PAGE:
ending a toxic relationship
Life,  relationships

How to deal with being the bad guy in a toxic relationship.

I love Apple’s Christmas campaign. Actually, I still remember last year’s commercial featuring Sam Smith’s song Palace. 

I even remember the opening lyrics:

My head is filled with ruins

Most of them are build with you.

I know, not the happiest song on earth but still a beautiful story about coming to terms with someone in peace. 

Emphasis on the word peace. I love that idea. 

Well, probably because I don’t think this ever happened to me.

To me, there’s always been something very nasty and scary about ending a relationship.

I think this has a lot to do with two things that I still find difficult to deal with. 

The first one is that I absolutely hate confronting people.

I hate having to say unkind things, and hearing them, too. Besides, I rarely see the point in explaining why I believe the other person is doing me wrong. 9 times out of 10, they make me feel like I’m being paranoid. And also, I loathe all the drama it usually brings along. 

The second thing is a direct consequence of the first one.

I wait way too long. 

They are many layers to the why’s and how’s to end a toxic relationship. Yet, the part that really interests me is how you eventually end-up being the bad guy for someone, especially if you’re the one who initiated the break-up.

They say there’s always two sides of a story.

And so, chances are I’m very likely the bad guy in someone’s side of the story. And if you’ve ever been involved in a feud of some sort, well, you probably are, too. 

But is it really the truth?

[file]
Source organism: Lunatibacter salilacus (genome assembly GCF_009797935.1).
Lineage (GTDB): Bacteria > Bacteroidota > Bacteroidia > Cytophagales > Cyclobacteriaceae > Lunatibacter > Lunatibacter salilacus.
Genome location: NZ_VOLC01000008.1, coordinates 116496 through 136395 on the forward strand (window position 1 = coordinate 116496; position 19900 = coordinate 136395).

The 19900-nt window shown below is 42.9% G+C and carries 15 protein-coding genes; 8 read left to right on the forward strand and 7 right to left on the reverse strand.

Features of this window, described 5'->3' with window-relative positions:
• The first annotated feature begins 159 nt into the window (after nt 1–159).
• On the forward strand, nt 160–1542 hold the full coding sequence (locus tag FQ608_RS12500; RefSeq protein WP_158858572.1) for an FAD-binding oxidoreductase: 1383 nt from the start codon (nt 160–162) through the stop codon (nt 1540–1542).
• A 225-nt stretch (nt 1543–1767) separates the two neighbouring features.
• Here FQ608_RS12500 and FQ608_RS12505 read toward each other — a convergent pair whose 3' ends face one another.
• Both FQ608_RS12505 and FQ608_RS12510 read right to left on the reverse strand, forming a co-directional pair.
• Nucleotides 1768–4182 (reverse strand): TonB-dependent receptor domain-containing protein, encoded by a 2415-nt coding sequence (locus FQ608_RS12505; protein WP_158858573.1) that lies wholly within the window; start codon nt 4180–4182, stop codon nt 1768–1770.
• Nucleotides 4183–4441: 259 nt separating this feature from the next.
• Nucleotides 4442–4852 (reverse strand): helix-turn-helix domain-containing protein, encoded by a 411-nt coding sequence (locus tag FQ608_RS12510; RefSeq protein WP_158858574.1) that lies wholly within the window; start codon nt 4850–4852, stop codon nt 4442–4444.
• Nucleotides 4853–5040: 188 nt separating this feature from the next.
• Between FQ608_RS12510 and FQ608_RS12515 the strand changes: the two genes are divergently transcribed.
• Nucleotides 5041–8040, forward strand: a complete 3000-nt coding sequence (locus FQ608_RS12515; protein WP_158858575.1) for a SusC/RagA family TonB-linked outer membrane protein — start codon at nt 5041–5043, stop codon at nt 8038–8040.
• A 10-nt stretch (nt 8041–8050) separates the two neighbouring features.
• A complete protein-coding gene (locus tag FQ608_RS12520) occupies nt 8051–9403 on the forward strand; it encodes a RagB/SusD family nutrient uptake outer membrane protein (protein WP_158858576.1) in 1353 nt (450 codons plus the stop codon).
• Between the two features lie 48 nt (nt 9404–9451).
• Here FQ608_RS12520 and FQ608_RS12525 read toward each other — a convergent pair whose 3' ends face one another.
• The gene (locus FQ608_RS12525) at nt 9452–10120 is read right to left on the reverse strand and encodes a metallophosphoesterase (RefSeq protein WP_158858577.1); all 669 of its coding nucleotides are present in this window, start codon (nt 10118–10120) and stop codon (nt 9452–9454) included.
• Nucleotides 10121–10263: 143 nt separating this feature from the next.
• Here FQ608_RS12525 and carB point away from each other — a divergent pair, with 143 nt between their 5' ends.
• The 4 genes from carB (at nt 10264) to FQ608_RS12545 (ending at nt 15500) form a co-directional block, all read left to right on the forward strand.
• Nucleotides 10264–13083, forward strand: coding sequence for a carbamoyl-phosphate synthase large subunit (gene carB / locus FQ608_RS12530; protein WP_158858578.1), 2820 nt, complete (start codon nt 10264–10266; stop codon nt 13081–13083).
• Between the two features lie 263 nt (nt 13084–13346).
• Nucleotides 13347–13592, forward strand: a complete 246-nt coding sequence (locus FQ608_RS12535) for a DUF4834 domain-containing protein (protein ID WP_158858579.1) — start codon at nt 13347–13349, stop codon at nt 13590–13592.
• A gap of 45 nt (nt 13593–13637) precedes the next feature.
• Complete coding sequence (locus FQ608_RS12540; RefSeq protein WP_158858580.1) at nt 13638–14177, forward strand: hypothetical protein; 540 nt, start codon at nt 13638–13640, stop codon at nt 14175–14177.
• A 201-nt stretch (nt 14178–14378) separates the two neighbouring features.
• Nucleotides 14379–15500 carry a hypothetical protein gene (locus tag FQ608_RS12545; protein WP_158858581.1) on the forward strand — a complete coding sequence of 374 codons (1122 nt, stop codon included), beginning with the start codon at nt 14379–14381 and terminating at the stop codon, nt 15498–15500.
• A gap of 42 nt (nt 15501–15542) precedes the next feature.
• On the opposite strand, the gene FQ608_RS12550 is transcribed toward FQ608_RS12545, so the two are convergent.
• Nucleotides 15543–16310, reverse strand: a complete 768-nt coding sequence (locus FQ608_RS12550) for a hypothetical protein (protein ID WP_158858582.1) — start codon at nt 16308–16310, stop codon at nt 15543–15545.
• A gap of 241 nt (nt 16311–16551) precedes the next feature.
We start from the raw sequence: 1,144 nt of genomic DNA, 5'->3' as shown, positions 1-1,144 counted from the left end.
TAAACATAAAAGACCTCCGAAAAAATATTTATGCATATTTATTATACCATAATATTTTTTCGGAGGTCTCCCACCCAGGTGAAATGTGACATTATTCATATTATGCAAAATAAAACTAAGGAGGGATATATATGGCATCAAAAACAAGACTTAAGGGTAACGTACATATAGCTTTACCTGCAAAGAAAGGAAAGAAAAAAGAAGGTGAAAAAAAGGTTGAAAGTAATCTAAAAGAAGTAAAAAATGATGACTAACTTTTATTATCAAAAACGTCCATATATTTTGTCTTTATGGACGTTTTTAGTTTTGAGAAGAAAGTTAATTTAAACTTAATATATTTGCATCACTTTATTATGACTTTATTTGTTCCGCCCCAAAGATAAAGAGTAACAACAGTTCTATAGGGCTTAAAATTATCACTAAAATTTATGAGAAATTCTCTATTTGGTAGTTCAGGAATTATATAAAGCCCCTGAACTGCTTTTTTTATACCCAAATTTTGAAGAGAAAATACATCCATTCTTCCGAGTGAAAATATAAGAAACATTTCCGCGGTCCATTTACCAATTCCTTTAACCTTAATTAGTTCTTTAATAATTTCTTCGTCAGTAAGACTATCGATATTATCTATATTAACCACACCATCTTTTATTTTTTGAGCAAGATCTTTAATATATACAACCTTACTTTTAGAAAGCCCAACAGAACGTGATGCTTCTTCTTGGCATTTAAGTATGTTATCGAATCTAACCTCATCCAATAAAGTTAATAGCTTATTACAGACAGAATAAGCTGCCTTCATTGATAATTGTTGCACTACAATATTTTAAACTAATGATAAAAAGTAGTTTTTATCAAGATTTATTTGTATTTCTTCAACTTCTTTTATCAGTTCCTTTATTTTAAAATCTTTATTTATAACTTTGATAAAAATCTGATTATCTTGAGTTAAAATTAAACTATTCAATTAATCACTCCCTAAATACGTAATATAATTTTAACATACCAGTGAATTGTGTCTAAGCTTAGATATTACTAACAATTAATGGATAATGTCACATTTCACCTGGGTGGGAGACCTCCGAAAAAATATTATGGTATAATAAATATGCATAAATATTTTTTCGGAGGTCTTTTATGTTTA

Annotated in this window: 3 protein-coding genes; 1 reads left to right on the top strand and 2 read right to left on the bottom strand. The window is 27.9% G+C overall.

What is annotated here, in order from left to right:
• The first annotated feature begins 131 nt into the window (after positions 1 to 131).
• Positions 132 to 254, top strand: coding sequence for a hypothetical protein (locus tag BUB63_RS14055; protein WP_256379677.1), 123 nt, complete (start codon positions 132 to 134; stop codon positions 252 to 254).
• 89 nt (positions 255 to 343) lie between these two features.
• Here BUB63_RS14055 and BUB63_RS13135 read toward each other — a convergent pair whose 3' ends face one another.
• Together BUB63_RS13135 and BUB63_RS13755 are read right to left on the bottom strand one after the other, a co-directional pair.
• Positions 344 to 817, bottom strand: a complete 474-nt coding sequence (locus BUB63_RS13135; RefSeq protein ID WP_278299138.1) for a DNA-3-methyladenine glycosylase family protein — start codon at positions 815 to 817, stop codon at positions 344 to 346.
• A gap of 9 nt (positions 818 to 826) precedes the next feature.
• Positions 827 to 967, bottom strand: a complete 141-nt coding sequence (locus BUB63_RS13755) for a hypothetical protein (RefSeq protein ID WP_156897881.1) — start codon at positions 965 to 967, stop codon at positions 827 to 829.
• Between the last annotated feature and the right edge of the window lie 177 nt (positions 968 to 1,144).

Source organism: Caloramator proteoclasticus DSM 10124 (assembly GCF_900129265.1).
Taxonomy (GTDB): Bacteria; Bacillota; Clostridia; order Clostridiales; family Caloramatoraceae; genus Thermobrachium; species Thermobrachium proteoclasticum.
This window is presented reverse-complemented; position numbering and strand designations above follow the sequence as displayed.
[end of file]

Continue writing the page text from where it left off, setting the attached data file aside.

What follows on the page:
Breaking ties is both hard for the truth we speak and the one we have to hear. But you need to remember that people usually see things from their point of view, especially when someone’s putting the blame on them.

Though when all has been said and done, the story should end there. Right?

Not really. The grudge usually sticks around for a while. Besides, if common friends are caught in the midst of it all or if you live in a small town and are bound to bump into each other again, things might only get uglier. 

But one way to deal with it is quite simple and pretty straightforward.

You don’t.

I’m not talking about keeping a low-profile like you’re ashamed of something, I’m saying that you voluntarily cut yourself from the drama. Don’t indulge in it anymore. Don’t put yourself in a position that will bring you more pain and discomfort than joy. 

I was reading The 4-hour work week by Tim Ferriss the other day and one thing he said particularly caught my attention for the same reason most things catch our attention: it brought me back down (painful) memory lane. The kind of souvenir you wish you could bury deep down just because simply glancing at them reminds you of the trauma.

It was a question was based on economist Vilfredo Pareto’s 80/20 formula: 

Who are the 20% of people who produce 80% of your enjoyment and propel you forward, and which 20% cause 80% of your depression, anger, and second-guessing?

To be honest, I wished I had been introduced to the concept sooner. Yet, a part of me knows really well that I wasn’t ready to take the necessary steps to cut myself off of the relationship. I wasn’t emotionally strong enough to deal with the amount of stress and drama (here’s that word again) that came with the break-up.

Besides, I didn’t want to find myself all alone and to break from the comfort of my routine of knowing my way around. 

I couldn’t possibly break free into the unknown. 

But sometimes, reevaluating your relationships can be the key to freeing yourself out of the jail that has become your life. 

So in the end, and after multiple painful experiences, I don’t really care if I am the bad guy in someone’s side of the story. Nothing can compare to the benefits of not being involved in a soul-sucking relationship anymore. And if being the asshole is the price I have to pay, then be it.

Now, I’d like to feel less lonely on my side of the story and I’d love to know about your break-up.

How long did it take you to step away from a toxic relationship and how did you do it?

Let me know in the comments below.

And until next week, and as always, take great care of yourself.



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